In which Handcock shows he's never had a job in the real world, doesn't know about so many business' policies on sick leave, and doesn't know anything about disciplinary processes in Government Departments either.
Britons should stop "soldiering on" by going to work when sick and making others ill, the health secretary says.
Matt Hancock said people in the UK were "peculiarly unusual and outliers" for still going to work when unwell.
He made the comments in a joint session of the Health and Social Care and the Science and Technology committees...
..."Why in Britain do we think it's acceptable to soldier on and go into work if you have flu symptoms or a runny nose, thus making your colleagues ill?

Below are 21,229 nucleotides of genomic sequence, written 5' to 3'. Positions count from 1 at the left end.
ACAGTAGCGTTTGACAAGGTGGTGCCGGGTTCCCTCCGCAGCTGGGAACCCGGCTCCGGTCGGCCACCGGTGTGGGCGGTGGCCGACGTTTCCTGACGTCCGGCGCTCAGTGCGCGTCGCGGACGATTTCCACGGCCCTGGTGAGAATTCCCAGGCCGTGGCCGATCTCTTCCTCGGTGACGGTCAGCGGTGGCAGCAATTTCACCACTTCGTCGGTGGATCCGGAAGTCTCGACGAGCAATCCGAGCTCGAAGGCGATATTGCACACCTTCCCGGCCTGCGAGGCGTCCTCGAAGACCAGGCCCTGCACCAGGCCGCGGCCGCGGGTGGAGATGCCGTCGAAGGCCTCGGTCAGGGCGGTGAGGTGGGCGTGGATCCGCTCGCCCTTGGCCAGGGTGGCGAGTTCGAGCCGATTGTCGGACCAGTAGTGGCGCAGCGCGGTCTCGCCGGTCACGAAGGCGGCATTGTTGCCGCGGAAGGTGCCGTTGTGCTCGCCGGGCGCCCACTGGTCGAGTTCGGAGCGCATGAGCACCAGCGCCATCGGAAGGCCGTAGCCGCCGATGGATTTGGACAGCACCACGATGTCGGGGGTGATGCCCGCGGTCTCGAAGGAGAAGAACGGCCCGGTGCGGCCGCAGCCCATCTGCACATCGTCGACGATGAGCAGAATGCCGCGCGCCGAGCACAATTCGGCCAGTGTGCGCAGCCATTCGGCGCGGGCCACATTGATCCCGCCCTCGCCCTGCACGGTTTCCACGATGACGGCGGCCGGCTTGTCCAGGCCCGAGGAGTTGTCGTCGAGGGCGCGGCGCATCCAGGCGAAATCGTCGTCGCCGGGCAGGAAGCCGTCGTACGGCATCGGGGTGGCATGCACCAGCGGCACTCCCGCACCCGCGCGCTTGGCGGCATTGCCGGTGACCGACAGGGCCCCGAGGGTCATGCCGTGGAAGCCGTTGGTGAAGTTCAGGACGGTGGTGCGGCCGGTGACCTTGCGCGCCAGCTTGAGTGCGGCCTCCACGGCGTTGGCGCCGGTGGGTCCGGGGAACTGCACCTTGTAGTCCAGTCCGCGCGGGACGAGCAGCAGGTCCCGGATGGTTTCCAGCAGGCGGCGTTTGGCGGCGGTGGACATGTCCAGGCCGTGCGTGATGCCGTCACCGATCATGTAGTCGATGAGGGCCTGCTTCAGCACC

"I think that's something that is going to have to change...
He's right. That *does* have to change.
..."If you have, in future, flu-like symptoms, you should get a test for it and find out what's wrong with you, and if you need to stay at home to protect others, then you should stay at home.
"We are peculiarly unusual and outliers in soldiering on and still going to work, and it kind of being the culture that 'as long as you can get out of bed you still should get into work'. That should change...
We are not "peculiarly unusual ... in soldiering on". The need to come in to work when feeling unwell for fear of discipline/sacking was imported from good ol' USA business practices - as if Handcock didn't know.
Is he advocating a u-turn on business (including Civil Service) practice, so instead of being disciplined or sacked for having "too many" sick-days, employees will be disciplined or sacked for turning up with a cold?*
He can't have it both ways.
Ideally it would be neither, but there's no money to be made paying people to sit at home when they're not actually bed-ridden.
This age thinks better of a gilded fool / Than of a threadbare saint in Wisdom's school - Thomas Dekker c1598